“Remaining calm is one of the most important skills to be learned to manage fear. And it can be trained.”

“Uncertainty and fear are relieved by authority. Training is authority. It’s a release valve.”

“The Greeks had a word for this: apatheia. It’s the kind of calm equanimity that comes with the absence of irrational or extreme emotions.”

“Or try Marcus’s question: Does what happened keep you from acting with justice, generosity, self-control, sanity, prudence, honesty, humility, straightforwardness?”

Now clearly that all sounds great in theory, but there are tools that help you achieve this coolness.

“Perspective is everything. That is, when you can break apart something, or look at it from some new angle, it loses its power over you.”

“So what if you focused on what you can change? That’s where you can make a difference.”

Ryan Holiday quotes Laura Ingalls Wilder.


Another fascinating detail, to me. I found she is a 19th century writer. Most known by the Little House series of books on which the television series The Little House on the Prairie was based. She had really lived a LittleHouseOnThePrairie life, as a settler in Kansas.

But here is why Ryan Holiday quotes her:

“As Laura Ingalls Wilder put it: “There is good in everything, if only we look for it.””

Or some unattributed quote:

““That which doesn’t kill me makes me stronger” is not a cliché but fact.”

On Action

Waiting for things to happen will not move things in the direction you want. Making things happen is.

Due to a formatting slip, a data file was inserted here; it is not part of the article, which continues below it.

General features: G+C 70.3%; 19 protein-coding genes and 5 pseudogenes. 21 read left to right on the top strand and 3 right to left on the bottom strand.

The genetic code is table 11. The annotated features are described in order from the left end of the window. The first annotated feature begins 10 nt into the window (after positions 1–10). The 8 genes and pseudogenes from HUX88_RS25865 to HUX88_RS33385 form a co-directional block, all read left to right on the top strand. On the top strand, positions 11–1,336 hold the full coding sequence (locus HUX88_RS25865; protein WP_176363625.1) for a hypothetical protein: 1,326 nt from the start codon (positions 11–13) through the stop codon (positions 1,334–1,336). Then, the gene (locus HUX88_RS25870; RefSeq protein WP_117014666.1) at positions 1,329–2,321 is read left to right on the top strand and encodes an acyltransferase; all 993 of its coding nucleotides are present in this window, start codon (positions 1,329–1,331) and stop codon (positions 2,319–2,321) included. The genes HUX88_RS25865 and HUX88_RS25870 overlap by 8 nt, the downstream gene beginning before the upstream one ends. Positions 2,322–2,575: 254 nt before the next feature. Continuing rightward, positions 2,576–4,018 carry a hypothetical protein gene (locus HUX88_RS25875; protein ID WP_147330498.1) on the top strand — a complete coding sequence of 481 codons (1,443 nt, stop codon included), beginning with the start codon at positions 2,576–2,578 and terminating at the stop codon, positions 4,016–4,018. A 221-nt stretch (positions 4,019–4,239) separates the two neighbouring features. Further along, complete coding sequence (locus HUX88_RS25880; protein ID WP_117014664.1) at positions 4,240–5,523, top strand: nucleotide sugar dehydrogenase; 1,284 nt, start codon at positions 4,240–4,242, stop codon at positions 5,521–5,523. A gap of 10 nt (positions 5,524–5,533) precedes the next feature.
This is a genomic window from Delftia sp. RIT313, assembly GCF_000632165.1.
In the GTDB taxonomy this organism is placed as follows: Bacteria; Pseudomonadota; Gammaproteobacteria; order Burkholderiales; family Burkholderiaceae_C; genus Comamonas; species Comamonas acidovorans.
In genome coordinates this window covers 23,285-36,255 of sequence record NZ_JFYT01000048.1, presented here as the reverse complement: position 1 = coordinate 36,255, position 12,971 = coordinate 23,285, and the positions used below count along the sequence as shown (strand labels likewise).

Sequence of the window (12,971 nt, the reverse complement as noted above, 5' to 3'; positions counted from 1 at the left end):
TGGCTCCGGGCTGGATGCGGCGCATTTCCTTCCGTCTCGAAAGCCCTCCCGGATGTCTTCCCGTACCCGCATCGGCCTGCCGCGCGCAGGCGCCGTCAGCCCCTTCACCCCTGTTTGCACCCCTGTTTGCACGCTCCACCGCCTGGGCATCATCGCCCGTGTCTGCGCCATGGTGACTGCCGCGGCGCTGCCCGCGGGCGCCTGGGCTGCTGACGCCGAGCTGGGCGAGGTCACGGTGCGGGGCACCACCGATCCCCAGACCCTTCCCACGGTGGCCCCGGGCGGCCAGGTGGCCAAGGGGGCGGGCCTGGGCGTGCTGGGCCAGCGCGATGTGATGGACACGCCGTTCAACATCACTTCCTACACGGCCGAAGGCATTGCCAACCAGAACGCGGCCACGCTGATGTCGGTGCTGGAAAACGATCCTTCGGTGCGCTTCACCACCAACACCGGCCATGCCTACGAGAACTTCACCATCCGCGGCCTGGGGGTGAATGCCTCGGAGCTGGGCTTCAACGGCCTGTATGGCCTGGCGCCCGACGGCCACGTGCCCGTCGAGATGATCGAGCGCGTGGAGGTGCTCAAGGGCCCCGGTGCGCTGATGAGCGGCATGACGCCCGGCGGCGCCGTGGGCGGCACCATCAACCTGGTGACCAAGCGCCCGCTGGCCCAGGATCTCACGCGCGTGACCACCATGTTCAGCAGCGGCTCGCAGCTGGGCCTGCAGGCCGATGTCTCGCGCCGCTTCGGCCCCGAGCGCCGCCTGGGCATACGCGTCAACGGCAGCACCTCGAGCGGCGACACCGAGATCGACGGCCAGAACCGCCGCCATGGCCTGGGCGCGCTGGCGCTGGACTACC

“If you want momentum, you’ll have to create it yourself, right now, by getting up and getting started.”

“And again, it is in the act and persistence , not so much in the talent you have.”

He elaborates on this point that talent is often overrated.

“Too many people think that great victories like Grant’s and Edison’s came from a flash of insight. That they cracked the problem with pure genius. In fact, it was the slow pressure, repeated from many different angles, the elimination of so many other more promising options, that slowly and surely churned the solution to the top of the pile. Their genius was unity of purpose, deafness to doubt, and the desire to stay at it.”

And the destiny is not the goal, it is the process to that goal, and you should focus on the process if you want to move forward.

“Okay, you’ve got to do something very difficult. Don’t focus on that. Instead break it down into pieces. Simply do what you need to do right now. And do it well. And then move on to the next thing. Follow the process and not the prize. “

“The process is about doing the right things, right now.”

And get your boots dirty:

“Only self-absorbed assholes think they are too good for whatever their current station requires.”


“Think progress, not perfection. Under this kind of force, obstacles break apart. They have no choice. Since you’re going around them or making them irrelevant, there is nothing for them to resist.”

On will

If your have the right mindset, you are taking actions. Now it is the time to get going.

“To be great at something takes practice. Obstacles and adversity are no different.”

Anticipate hardships.

“Always prepared for disruption, always working that disruption into our plans. Fitted, as they say, for defeat or victory. And let’s be honest, a pleasant surprise is a lot better than an unpleasant one.”

About persistence and perseverance.

“Persistence. Everything directed at one problem, until it breaks.”

“Persistence is an action. Perseverance is a matter of will. One is energy. The other, endurance.”


“Determination, if you think about it, is invincible  Nothing other than death can prevent us from following Churchill’s old acronym: KBO. Keep Buggering On.”

And that finally comes from the Churchill we know, Sir Winston …